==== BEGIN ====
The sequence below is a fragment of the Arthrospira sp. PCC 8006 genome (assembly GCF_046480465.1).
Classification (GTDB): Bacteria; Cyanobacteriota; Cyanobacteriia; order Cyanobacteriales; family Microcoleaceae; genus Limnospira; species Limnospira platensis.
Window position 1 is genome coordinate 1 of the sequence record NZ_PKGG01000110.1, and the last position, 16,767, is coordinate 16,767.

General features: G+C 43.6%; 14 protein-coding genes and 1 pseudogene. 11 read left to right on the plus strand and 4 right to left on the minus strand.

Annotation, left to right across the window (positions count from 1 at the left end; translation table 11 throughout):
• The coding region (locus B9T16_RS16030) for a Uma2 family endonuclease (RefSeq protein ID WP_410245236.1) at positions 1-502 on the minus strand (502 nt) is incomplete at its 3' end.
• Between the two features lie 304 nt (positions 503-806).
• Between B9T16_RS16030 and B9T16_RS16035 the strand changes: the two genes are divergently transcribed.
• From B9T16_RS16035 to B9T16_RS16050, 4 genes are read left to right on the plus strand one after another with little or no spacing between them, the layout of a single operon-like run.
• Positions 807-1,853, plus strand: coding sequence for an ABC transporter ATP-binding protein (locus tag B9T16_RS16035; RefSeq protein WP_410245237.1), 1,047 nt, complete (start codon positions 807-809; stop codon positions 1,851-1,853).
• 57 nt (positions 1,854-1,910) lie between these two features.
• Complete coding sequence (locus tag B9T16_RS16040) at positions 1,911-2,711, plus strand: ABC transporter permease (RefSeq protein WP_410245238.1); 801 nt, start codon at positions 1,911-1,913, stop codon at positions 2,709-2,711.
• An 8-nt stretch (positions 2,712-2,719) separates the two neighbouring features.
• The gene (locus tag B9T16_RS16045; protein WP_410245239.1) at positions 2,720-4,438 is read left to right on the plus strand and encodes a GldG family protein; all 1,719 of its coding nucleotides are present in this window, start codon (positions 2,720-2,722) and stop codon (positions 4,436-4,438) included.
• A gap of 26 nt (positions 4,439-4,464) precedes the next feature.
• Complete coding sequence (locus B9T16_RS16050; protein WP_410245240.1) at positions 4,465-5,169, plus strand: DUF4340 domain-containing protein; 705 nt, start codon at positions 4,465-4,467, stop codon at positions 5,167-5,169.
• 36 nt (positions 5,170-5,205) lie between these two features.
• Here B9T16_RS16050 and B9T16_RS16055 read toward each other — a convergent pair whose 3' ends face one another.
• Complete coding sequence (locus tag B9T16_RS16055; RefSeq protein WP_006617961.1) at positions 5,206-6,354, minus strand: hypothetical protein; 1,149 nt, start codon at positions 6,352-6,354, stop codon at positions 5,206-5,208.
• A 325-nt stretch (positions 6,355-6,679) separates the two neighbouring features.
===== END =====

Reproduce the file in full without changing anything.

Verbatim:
The sequence below is a fragment of the Arthrospira sp. PCC 8006 genome (assembly GCF_046480465.1).
Classification (GTDB): Bacteria; Cyanobacteriota; Cyanobacteriia; order Cyanobacteriales; family Microcoleaceae; genus Limnospira; species Limnospira platensis.
Window position 1 is genome coordinate 1 of the sequence record NZ_PKGG01000110.1, and the last position, 16,767, is coordinate 16,767.

General features: G+C 43.6%; 14 protein-coding genes and 1 pseudogene. 11 read left to right on the plus strand and 4 right to left on the minus strand.

Annotation, left to right across the window (positions count from 1 at the left end; translation table 11 throughout):
• The coding region (locus B9T16_RS16030) for a Uma2 family endonuclease (RefSeq protein ID WP_410245236.1) at positions 1-502 on the minus strand (502 nt) is incomplete at its 3' end.
• Between the two features lie 304 nt (positions 503-806).
• Between B9T16_RS16030 and B9T16_RS16035 the strand changes: the two genes are divergently transcribed.
• From B9T16_RS16035 to B9T16_RS16050, 4 genes are read left to right on the plus strand one after another with little or no spacing between them, the layout of a single operon-like run.
• Positions 807-1,853, plus strand: coding sequence for an ABC transporter ATP-binding protein (locus tag B9T16_RS16035; RefSeq protein WP_410245237.1), 1,047 nt, complete (start codon positions 807-809; stop codon positions 1,851-1,853).
• 57 nt (positions 1,854-1,910) lie between these two features.
• Complete coding sequence (locus tag B9T16_RS16040) at positions 1,911-2,711, plus strand: ABC transporter permease (RefSeq protein WP_410245238.1); 801 nt, start codon at positions 1,911-1,913, stop codon at positions 2,709-2,711.
• An 8-nt stretch (positions 2,712-2,719) separates the two neighbouring features.
• The gene (locus tag B9T16_RS16045; protein WP_410245239.1) at positions 2,720-4,438 is read left to right on the plus strand and encodes a GldG family protein; all 1,719 of its coding nucleotides are present in this window, start codon (positions 2,720-2,722) and stop codon (positions 4,436-4,438) included.
• A gap of 26 nt (positions 4,439-4,464) precedes the next feature.
• Complete coding sequence (locus B9T16_RS16050; protein WP_410245240.1) at positions 4,465-5,169, plus strand: DUF4340 domain-containing protein; 705 nt, start codon at positions 4,465-4,467, stop codon at positions 5,167-5,169.
• 36 nt (positions 5,170-5,205) lie between these two features.
• Here B9T16_RS16050 and B9T16_RS16055 read toward each other — a convergent pair whose 3' ends face one another.
• Complete coding sequence (locus tag B9T16_RS16055; RefSeq protein WP_006617961.1) at positions 5,206-6,354, minus strand: hypothetical protein; 1,149 nt, start codon at positions 6,352-6,354, stop codon at positions 5,206-5,208.
• A 325-nt stretch (positions 6,355-6,679) separates the two neighbouring features.